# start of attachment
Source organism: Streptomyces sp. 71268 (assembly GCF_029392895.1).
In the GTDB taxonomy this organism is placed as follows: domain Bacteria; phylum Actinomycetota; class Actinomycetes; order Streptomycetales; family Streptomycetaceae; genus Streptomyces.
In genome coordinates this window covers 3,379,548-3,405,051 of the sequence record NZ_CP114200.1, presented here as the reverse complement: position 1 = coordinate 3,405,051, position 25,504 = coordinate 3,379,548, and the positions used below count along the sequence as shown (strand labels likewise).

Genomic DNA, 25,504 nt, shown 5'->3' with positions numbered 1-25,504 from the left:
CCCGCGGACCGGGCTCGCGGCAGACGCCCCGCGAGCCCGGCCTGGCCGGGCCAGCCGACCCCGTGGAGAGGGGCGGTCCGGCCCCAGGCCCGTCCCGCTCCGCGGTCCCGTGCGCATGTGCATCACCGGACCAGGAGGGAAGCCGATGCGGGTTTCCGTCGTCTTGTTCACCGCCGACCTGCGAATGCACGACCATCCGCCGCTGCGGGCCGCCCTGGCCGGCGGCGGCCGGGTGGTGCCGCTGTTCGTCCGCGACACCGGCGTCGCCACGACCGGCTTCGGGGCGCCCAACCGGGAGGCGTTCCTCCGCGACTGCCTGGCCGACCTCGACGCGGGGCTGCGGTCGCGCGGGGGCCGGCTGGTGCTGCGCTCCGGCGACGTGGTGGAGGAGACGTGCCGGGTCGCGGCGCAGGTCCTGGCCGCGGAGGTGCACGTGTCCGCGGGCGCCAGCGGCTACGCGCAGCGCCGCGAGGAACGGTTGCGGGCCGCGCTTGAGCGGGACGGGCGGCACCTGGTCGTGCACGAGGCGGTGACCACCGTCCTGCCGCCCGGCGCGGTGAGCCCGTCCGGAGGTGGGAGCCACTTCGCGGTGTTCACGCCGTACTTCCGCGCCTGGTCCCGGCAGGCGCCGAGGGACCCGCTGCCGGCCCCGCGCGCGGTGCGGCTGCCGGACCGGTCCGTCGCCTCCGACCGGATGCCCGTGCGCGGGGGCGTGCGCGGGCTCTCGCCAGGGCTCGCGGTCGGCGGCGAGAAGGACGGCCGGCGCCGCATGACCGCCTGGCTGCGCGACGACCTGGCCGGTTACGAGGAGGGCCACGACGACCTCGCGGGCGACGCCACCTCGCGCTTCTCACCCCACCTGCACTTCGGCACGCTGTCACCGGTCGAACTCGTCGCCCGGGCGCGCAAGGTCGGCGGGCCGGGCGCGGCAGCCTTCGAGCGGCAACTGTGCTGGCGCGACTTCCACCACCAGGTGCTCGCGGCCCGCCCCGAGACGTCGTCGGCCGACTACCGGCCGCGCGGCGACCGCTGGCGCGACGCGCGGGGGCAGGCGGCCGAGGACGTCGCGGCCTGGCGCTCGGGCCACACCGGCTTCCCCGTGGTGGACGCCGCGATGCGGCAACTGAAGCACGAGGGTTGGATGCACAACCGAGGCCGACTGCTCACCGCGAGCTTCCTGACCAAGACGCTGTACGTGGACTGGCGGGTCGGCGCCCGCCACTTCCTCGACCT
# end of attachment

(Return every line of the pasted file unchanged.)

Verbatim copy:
Source organism: Streptomyces sp. 71268 (assembly GCF_029392895.1).
In the GTDB taxonomy this organism is placed as follows: domain Bacteria; phylum Actinomycetota; class Actinomycetes; order Streptomycetales; family Streptomycetaceae; genus Streptomyces.
In genome coordinates this window covers 3,379,548-3,405,051 of the sequence record NZ_CP114200.1, presented here as the reverse complement: position 1 = coordinate 3,405,051, position 25,504 = coordinate 3,379,548, and the positions used below count along the sequence as shown (strand labels likewise).

Genomic DNA, 25,504 nt, shown 5'->3' with positions numbered 1-25,504 from the left:
CCCGCGGACCGGGCTCGCGGCAGACGCCCCGCGAGCCCGGCCTGGCCGGGCCAGCCGACCCCGTGGAGAGGGGCGGTCCGGCCCCAGGCCCGTCCCGCTCCGCGGTCCCGTGCGCATGTGCATCACCGGACCAGGAGGGAAGCCGATGCGGGTTTCCGTCGTCTTGTTCACCGCCGACCTGCGAATGCACGACCATCCGCCGCTGCGGGCCGCCCTGGCCGGCGGCGGCCGGGTGGTGCCGCTGTTCGTCCGCGACACCGGCGTCGCCACGACCGGCTTCGGGGCGCCCAACCGGGAGGCGTTCCTCCGCGACTGCCTGGCCGACCTCGACGCGGGGCTGCGGTCGCGCGGGGGCCGGCTGGTGCTGCGCTCCGGCGACGTGGTGGAGGAGACGTGCCGGGTCGCGGCGCAGGTCCTGGCCGCGGAGGTGCACGTGTCCGCGGGCGCCAGCGGCTACGCGCAGCGCCGCGAGGAACGGTTGCGGGCCGCGCTTGAGCGGGACGGGCGGCACCTGGTCGTGCACGAGGCGGTGACCACCGTCCTGCCGCCCGGCGCGGTGAGCCCGTCCGGAGGTGGGAGCCACTTCGCGGTGTTCACGCCGTACTTCCGCGCCTGGTCCCGGCAGGCGCCGAGGGACCCGCTGCCGGCCCCGCGCGCGGTGCGGCTGCCGGACCGGTCCGTCGCCTCCGACCGGATGCCCGTGCGCGGGGGCGTGCGCGGGCTCTCGCCAGGGCTCGCGGTCGGCGGCGAGAAGGACGGCCGGCGCCGCATGACCGCCTGGCTGCGCGACGACCTGGCCGGTTACGAGGAGGGCCACGACGACCTCGCGGGCGACGCCACCTCGCGCTTCTCACCCCACCTGCACTTCGGCACGCTGTCACCGGTCGAACTCGTCGCCCGGGCGCGCAAGGTCGGCGGGCCGGGCGCGGCAGCCTTCGAGCGGCAACTGTGCTGGCGCGACTTCCACCACCAGGTGCTCGCGGCCCGCCCCGAGACGTCGTCGGCCGACTACCGGCCGCGCGGCGACCGCTGGCGCGACGCGCGGGGGCAGGCGGCCGAGGACGTCGCGGCCTGGCGCTCGGGCCACACCGGCTTCCCCGTGGTGGACGCCGCGATGCGGCAACTGAAGCACGAGGGTTGGATGCACAACCGAGGCCGACTGCTCACCGCGAGCTTCCTGACCAAGACGCTGTACGTGGACTGGCGGGTCGGCGCCCGCCACTTCCTCGACCT